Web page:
The Indonesian government is planning to impose measures in order to curtail imports into Indonesia (in an effort to improve the trade balance, current account balance, and strengthen the rupiah exchange rate). One measure that is currently being prepared by the Finance Ministry is higher import tariffs for certain goods. Another measure that is being studied is reducing the number of entrance points for imports.
Through a new Finance Ministry Regulation, Indonesia plans to raise the import tariff to 7.5 percent for those import goods that are actually available (and manufactured) at home and are not categorized as "strategic products". So far the Indonesian government has identified 500 types of goods that could become subject to a higher import tariff as their counterparts are available at home.
Currently, based on Article 22 regarding Income Tax on Imports (PPh Pasal 22 impor), the tax rate ranges between 2.5 percent and 10.0 percent for certain end customer goods.
However, Indonesia's Chamber of Commerce and Industry (Kadin Indonesia) said it is concerned that high import tariffs will impact negatively on the Indonesian economy as it will push selling prices of goods higher (resulting in inflationary pressures), thus reducing people's purchasing power. Moreover, the Indonesian government has recently been eager to engage in free trade agreements. However, the planned higher import tariffs will give a negative signal to foreign negotiating partners.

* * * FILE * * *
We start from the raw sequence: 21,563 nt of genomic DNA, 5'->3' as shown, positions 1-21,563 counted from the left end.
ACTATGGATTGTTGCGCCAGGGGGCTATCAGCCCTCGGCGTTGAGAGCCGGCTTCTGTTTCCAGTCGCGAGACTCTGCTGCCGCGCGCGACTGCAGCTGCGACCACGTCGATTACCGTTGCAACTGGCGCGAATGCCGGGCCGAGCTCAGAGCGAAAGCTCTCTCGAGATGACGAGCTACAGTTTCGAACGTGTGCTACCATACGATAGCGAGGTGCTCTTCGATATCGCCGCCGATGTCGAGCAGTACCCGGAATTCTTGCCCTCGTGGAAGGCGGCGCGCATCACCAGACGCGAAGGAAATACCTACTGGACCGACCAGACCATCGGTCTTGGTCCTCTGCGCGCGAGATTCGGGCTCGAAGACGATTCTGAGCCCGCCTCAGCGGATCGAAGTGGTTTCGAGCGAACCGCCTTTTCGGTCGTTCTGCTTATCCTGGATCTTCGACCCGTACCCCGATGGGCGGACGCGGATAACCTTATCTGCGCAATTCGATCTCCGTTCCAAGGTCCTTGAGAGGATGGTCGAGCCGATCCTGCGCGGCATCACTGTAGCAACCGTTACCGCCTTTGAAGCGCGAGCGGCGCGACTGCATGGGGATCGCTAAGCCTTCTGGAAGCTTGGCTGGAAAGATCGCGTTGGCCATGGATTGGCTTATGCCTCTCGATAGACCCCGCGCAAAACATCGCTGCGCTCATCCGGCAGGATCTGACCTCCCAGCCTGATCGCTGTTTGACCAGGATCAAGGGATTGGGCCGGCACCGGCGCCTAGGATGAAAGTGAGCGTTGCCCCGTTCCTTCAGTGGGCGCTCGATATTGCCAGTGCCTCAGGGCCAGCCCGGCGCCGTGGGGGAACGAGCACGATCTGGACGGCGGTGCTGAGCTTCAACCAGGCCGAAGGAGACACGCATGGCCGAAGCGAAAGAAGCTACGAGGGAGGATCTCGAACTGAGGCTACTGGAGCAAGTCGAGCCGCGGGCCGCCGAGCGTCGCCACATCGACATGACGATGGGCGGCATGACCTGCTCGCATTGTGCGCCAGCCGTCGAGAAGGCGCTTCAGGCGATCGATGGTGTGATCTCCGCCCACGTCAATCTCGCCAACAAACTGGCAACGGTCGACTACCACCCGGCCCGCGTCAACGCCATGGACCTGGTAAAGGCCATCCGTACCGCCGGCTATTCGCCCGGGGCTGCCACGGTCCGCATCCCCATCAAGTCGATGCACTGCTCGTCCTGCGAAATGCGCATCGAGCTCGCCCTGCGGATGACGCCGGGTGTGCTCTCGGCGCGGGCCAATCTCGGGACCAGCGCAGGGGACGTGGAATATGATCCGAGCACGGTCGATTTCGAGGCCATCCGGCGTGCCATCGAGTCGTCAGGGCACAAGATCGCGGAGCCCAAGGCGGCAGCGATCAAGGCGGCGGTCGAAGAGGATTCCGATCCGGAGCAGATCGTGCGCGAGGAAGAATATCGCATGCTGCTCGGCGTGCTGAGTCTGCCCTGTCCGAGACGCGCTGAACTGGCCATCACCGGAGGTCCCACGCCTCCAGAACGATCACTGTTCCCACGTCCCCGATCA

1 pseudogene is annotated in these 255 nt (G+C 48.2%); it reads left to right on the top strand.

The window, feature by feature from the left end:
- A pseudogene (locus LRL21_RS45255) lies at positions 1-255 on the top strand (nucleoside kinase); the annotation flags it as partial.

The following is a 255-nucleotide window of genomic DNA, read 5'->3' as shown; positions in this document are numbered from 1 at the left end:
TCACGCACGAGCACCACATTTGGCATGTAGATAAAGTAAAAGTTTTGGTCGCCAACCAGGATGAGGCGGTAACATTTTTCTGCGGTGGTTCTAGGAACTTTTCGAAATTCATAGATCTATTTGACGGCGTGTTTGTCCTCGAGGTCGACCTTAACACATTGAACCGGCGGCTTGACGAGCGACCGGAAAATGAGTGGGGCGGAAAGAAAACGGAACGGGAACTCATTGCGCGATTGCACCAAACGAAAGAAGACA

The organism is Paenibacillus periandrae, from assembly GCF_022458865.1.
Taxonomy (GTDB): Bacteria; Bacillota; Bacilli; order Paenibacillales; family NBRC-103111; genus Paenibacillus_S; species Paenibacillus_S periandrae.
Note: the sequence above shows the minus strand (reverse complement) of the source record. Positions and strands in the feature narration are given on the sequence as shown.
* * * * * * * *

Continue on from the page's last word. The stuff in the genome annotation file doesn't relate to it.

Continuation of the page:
Similarly, the Indonesian Employers Association (Apindo) urges the government to select only those goods that have very limited value toward the whole Indonesian economy. If not, then Indonesian consumers will have to face higher prices, meaning household consumption is bound to weaken.
Meanwhile, the Indonesian government is studying whether it can limit entrance points for imported goods. Currently there are five entrance points for imports, namely Belawan (Medan), Tanjung Priok (Jakarta), Tanjung Emas (Semarang), Tanjung Perak (Surabaya), and Soekarno-Hatta (Makassar). Imports can also enter Indonesia through the international airports.
To limit imports, Indonesia's Industry Ministry now proposes to close several harbors for imports of specific commodities. This will then strengthen supervision on the flow of imported goods and will also strengthen Indonesia's domestic manufacturing industry. For example, imports of footwear into Indonesia rose 24.33 percent (y/y) to USD $351.03 million in the first half of 2018. By allowing too many competitive imports, the domestic footwear industry has difficulty to develop.
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